Your gut. If you want good health, start with your gut. Your gut is your second brain – that gut feeling is usually right. It is the foundation of your immunity system, it houses your digestion, regulates your metabolism, promotes good detoxification, lowers cholesterol, responsible for the removal of waste and therefore, responsible for the majority of your overall health. All of this impacts your first brain, your mood, your energy levels, your skin and hair and therefore, everything about how you look and feel.
It also makes a brilliant acronym to talk about it.
G is for Good bacteria.
Did you know that you have 10 times more good bacteria cells than human cells? We are more bacteria than we are human! These bacteria are becoming more and more understood and form a colony of microbiome in your stomach; billions of live bacteria housed in your gut, including virus and fungi forming our own internal ecosystem.
These micro-organisms, their health and ability to perform their very important jobs are impacted by your history including your lifestyle, stress levels, delivery at birth, medication (painkillers, anti-biotics), genetics and of course, diet.
While there are some contributers that you can do nothing about, there are some that you can….
U is for understanding the symptoms of an unhealthy gut and your own personal gut irritants
Nowadays, it is pretty arguable, given the research in functional medicine, that any health issues can be linked back to your gut health and therefore, your diet and lifestyle.
If you suffer in silence or loudly about any of the following, then is is likely time for you to pay attention to your gut. It is trying to tell you something.
- Stomach issues: bloating, gas, diarrhoea, constipation, pain
- Weight gain, weight loss, fluid retention
- Aches and pains; achy joints, arthritic pain
- Energy loss, fatigue, lack of motivation, lack of concentration
- Skin, hair, nail health: dull, break outs, dry, eczema, psoriasis
- Yeast infections
Once you are aware of your symptoms, it is time to become aware of your primary irritants and do some R&R – removing and replacing.
Simply look at your diet and lifestyle; your most common food over the course of a few days, is likely to be your biggest irritant:
- caffeine / alcohol / soft drinks
- sugar / chocolate / processed foods
- gluten / wheat
- dairy / eggs
- Stress, anxiety, sleep deprivation, insomnia (ok not a food, but still an irritant)
All of the above impact the integrity of your microbiome and the good bacteria in your gut. If they aren’t working at optimal health in their little community, it will impact negatively on your health too and your ability to perform in your community.
I told you it was time for R&R… remove the irritants and replace with good food, good health practices.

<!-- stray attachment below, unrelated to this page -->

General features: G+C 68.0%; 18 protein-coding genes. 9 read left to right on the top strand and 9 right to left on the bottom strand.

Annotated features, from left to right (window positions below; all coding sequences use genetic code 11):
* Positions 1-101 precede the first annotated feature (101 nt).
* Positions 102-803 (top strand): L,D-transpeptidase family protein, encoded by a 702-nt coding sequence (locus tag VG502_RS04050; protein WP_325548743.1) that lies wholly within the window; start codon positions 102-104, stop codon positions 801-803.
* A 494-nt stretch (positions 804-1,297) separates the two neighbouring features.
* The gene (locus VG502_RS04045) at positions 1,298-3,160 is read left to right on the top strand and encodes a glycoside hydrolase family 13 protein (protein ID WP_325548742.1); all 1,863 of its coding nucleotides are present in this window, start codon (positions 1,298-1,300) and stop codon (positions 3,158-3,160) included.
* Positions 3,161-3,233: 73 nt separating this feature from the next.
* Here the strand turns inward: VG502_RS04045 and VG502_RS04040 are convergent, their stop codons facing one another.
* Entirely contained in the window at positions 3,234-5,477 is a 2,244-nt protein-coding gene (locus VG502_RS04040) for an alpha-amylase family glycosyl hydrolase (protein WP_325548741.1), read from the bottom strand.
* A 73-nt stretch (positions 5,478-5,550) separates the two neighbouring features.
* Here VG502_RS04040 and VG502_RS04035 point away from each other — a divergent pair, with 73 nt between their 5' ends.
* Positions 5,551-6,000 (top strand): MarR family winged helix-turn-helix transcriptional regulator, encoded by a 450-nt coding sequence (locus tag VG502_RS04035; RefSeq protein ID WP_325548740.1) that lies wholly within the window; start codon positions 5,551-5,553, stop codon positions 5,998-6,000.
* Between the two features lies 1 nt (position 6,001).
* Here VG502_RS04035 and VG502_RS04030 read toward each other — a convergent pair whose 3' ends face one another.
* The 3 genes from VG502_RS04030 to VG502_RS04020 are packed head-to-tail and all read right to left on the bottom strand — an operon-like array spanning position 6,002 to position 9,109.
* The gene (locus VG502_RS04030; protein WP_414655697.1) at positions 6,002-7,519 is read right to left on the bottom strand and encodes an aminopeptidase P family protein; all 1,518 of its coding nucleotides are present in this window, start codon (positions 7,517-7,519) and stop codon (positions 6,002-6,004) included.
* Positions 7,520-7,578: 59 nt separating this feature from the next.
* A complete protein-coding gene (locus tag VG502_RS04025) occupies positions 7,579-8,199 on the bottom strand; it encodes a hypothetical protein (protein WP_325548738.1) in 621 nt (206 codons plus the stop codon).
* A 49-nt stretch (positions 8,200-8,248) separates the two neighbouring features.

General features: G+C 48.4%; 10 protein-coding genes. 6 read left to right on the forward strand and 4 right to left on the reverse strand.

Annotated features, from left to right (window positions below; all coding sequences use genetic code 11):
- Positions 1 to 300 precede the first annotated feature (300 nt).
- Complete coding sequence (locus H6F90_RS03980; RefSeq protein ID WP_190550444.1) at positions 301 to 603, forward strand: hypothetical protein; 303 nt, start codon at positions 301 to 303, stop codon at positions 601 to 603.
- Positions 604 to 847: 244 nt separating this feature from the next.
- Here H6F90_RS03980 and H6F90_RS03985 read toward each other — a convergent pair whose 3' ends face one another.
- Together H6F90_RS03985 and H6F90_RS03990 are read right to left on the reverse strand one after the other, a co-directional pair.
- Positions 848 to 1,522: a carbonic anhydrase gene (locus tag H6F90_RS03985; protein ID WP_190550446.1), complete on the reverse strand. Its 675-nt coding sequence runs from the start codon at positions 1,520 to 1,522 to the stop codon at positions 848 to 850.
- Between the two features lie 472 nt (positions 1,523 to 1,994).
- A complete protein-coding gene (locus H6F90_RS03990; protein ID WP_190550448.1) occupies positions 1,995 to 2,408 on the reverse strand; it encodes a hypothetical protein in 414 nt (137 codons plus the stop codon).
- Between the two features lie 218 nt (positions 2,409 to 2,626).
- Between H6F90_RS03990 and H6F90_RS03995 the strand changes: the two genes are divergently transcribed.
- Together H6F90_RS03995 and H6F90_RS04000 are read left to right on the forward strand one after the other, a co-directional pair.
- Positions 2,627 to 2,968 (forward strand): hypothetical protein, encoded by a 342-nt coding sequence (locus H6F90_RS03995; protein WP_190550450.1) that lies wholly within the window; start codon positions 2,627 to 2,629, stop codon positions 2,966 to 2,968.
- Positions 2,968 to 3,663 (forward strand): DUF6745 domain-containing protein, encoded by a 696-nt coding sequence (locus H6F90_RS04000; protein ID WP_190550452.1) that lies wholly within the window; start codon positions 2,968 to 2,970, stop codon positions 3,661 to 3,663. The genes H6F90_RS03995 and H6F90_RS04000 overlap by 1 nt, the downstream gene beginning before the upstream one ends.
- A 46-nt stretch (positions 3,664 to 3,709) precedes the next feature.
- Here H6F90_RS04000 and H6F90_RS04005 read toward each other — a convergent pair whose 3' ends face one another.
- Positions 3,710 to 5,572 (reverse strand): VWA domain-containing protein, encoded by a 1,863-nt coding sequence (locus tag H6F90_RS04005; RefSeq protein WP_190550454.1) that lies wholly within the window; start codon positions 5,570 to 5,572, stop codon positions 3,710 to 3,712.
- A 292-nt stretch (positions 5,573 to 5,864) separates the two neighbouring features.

T is for treating your tummy and for time
Medicines, painkillers and anti-biotics are all well and good, but if they are not working in either the short or long term, why not try replacing them with self-healing and following an anti-inflammatory diet and lifestyle.
- Reduce stress by slowing down and looking at your environment
- Take short rest periods or breaks throughout your day, change your perspective
- Do stress relieving activities, gentle exercise, breathing exercises, meditation / mindfulness
- Play and find ways to laugh!
- Consider at your environment; tidy up, clear the clutter, step away from people or places causing the stress
- Engage in R&R – rest and relaxation with massage, complimentary therapies, read a book, sleep, watch a box set.
- Eat an anti-inflammatory and good microbial diet
- introduce lots of polyphenols (colours) and fibre by eating the ‘plant rainbow’ and green leafy vegetables
- introduce essential fatty acids and omega 3 with nuts, seeds, avocados, olive oil, coconut oil, oily fish
- introduce fermented foods full of friendly bacteria with pickles, sauerkraut, kefir and bone broth (see recipes of the week #guthealth)
- stimulate your digestion with lemon water or raw, organic apple cider vinegar
- add turmeric and cinnamon to your food as natural anti-inflammators
- Promote your own digestion in the way you eat
- chew your food and naturally produce saliva to help break down the food in your mouth and also signal to your stomach to start producing acids
- slow down when you eat and allow your stomach to do it’s job properly – no one likes to be rushed!
- Take a good probiotic from a good health food shop or recommendation
- these can be in the form of fermented foods but also as a supplement
- look for probiotics with pre-biotics and enzymes to protect and feed the probiotics
Time. I know you want a quick fix. But anything worth having is worth waiting for. And in my opinion, healing is always proportional to the time of suffering.
My son’s stomach was ravaged by coeliac disease from 9 months old until a diagnosis at 16 months and we were advised by our amazing surgeon that any diet takes 6 weeks to take effect. 6 weeks to the day, he vomitted for the last time.
I healed myself in a week, last week, following the guidelines above, after an IBS flare up from too many of my known irritants (wine, sugar and stress).
If none of that has convinced you, what about this.
70-75%% of your immune system is in your gut. Therefore, we heal from the gut.
Your Gut health can either be your highway to health or the pathway to pathology.
It’s your choice. But listen to your gut.
#guthealth #microbiome #antiinflammatory #gut #functionalmedicine #foodasmedicine# #health #stress #howtohealyourself #healyourselfhappy #loveyourself #highwaytohealth #listentoyourgut